It's got the looks and cutting edge connectivity but does it deliver on sound?
What is the LG HS7?The first in a new season of soundbars reviewed from the Koreans comes with an asking price of around £500 (June 2015) and it sits second in the pecking order of their 2015 range, just below the soon to be reviewed HS9. The sum asked by LG is not inconsequential in this market, pushing the HS7 well in to the upper-mid tier but it does come ‘Music Flow’ compatible, allowing it to slot into a multi-room system – and even be used as a part of a full surround setup – with ease. The HS7 is also Google Cast ready and able to play HD audio files, so it’s definitely not completely run-of-the-mill but will it sound good enough to merit its status? Let’s find out.
Design & ConnectionsThe HS7 is sensibly very low-slung, meaning it is very unlikely to obscure the bottom edge of your TV screen. In fact it stands just 45mm high and with a width of 1122mm it will fit nicely on most conventionally sized AV units. The HS7 comes as a package of soundbar and wireless subwoofer in a matching mesh effect, which we like on the bar but we’re not so keen about on the sub; you might well feel differently. The subwoofer requires its own power source, by the way, but all mains leads are supplied in the box, along with a snazzy remote control, a toslink digital optical lead and the instructions. The build quality of the soundbar, in particular, is very solid and it is surprisingly weighty, which we found quite reassuring.
There are two HDMI ports in a recessed connections plate at the back of the bar; one is an input, which you could use for the likes of a set-top-box, Blu-ray player or games console, while the other is the ARC (Audio Return Channel) compliant HDMI out, which you will ideally connect with an ARC-able HDMI input on your TV, allowing you to control the volume of the HS7 using the TV's remote. ARC also provides the facility of being able to transmit audio from any other devices connected to your TV via just the one cable. For the ARC-less, or those that just don’t get on with HDMI, there is also the option of digital audio via the S/PDIF input, along with a 3.5mm jack for any number of stereo sources. The HS7 also boasts WiFi connectivity and a LAN port for use in a Music FIow setup. We should also point out the Bluetooth connectivity, allowing you to stream music from your smartphone or tablet.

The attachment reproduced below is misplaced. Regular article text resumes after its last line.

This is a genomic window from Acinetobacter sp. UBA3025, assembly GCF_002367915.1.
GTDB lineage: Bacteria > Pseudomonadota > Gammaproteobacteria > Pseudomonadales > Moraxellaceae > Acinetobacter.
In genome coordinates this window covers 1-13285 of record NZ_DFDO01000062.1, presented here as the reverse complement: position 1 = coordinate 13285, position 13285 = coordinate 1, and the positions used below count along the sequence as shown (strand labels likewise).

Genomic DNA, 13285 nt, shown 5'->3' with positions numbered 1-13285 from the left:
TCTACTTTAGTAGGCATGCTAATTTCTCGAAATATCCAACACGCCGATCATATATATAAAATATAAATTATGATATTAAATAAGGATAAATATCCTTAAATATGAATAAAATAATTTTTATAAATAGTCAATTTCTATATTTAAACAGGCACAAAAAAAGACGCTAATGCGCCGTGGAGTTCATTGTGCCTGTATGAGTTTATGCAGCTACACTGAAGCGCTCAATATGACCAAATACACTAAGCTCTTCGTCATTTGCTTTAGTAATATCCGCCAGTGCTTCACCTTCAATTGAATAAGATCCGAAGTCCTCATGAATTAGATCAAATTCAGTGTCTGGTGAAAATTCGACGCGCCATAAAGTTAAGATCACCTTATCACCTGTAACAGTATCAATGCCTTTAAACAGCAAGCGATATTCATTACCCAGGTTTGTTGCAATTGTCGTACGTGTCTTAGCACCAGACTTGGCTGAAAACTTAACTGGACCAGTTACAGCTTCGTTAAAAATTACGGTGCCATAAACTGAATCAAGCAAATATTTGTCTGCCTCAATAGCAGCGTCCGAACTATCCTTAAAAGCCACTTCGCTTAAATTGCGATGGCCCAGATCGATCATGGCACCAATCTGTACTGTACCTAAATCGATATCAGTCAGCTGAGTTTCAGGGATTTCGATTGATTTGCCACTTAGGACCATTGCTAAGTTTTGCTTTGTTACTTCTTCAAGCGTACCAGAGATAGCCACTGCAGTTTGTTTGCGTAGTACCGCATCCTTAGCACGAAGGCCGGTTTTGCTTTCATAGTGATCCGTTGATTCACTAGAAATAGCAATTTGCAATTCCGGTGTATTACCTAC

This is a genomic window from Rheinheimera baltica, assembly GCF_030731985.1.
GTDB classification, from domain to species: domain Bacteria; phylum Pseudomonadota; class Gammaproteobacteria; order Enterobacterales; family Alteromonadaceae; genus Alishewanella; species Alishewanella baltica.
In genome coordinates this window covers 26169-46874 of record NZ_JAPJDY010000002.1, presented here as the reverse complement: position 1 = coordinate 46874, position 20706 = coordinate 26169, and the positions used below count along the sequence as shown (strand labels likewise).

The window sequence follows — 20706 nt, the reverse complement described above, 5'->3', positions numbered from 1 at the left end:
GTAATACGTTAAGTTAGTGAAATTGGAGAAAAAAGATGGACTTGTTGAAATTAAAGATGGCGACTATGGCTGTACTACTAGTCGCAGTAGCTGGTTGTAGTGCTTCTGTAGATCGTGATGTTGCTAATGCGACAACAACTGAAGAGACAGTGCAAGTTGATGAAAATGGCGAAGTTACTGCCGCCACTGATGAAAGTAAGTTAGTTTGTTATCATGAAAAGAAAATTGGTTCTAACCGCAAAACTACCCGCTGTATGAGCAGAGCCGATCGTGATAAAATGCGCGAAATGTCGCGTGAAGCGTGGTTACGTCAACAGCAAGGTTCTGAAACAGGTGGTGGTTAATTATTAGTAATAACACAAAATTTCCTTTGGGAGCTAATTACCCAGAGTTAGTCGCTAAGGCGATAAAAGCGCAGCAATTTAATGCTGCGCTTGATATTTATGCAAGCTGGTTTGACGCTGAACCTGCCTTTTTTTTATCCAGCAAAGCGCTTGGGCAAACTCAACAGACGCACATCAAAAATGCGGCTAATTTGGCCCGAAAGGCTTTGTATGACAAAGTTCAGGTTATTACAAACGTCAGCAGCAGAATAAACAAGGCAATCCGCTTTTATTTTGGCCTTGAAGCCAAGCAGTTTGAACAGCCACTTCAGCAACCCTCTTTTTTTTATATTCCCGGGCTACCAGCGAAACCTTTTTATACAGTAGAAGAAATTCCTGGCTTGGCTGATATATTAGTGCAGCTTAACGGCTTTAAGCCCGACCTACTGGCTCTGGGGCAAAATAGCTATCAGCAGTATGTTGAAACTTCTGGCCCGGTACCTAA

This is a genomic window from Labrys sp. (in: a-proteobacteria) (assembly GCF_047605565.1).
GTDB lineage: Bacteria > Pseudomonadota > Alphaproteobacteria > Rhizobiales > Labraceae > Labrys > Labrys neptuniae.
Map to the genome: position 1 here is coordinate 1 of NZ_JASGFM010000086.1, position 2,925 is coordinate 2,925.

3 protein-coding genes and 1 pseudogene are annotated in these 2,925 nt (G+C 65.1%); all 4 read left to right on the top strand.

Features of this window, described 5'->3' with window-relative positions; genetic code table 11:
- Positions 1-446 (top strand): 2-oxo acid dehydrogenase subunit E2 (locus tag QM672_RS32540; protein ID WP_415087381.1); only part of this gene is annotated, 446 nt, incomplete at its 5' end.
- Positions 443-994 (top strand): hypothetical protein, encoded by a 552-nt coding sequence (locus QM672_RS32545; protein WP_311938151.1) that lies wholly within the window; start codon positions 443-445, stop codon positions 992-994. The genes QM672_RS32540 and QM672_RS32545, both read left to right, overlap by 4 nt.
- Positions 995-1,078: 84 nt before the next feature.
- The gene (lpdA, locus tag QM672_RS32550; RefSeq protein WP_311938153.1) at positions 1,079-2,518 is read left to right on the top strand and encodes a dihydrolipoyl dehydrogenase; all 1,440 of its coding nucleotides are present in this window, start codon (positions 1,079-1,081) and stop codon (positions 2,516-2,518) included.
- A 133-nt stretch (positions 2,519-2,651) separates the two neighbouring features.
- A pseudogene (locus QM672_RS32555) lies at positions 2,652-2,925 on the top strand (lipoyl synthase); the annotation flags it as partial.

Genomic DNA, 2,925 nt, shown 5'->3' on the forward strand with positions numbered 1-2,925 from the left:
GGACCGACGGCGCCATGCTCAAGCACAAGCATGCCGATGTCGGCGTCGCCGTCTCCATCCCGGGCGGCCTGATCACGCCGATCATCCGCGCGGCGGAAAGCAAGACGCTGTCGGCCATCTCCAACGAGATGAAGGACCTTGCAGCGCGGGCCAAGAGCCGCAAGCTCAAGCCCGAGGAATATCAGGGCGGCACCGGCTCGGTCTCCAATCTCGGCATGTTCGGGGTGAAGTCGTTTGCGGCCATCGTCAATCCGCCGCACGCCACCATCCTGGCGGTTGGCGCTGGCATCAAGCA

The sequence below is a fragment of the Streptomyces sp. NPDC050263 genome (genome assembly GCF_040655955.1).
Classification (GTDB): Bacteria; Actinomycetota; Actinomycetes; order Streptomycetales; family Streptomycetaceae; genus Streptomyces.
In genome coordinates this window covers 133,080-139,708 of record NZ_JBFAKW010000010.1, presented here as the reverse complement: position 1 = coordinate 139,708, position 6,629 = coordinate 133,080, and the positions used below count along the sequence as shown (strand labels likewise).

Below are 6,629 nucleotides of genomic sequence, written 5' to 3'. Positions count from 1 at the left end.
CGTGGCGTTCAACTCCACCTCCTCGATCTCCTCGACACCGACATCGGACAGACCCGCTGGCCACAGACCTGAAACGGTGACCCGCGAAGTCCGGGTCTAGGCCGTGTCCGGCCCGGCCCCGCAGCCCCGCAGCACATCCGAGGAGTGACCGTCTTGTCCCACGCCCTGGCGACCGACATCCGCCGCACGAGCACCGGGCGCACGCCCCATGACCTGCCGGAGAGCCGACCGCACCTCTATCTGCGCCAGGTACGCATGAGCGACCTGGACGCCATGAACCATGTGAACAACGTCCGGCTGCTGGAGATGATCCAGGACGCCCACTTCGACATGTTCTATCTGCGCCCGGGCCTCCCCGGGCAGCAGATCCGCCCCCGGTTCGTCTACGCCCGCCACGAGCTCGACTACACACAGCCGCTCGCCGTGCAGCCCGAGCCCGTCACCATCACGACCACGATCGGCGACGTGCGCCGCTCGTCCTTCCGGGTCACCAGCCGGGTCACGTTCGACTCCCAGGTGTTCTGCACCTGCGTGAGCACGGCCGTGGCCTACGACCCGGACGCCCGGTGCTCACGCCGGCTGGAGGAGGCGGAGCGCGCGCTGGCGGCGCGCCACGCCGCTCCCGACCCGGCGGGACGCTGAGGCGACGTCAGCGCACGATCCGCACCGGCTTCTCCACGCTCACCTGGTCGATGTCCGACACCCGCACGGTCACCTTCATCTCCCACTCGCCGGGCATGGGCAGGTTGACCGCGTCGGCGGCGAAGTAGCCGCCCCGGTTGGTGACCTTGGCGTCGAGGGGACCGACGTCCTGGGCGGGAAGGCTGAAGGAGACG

LG Music Flow setup & FeaturesMusic Flow is, no doubt, the HS7’s headlining feature and it’s easy to accomplish the multiroom setup provided you have other LG music flow speakers in the home, of course. It’s all done through a free app – available for Android and iOS – and involves you networking your products and then adding each one to the system, in turn. You can then group the speakers in various ways, including the ability to use something like the H5’s as surrounds, while the HS7 takes care of the fronts, as well as the low frequency effects via the subwoofer. Simple enough and from prior experience it works really well, although LG weren’t able to supply any wireless speakers on this occasion.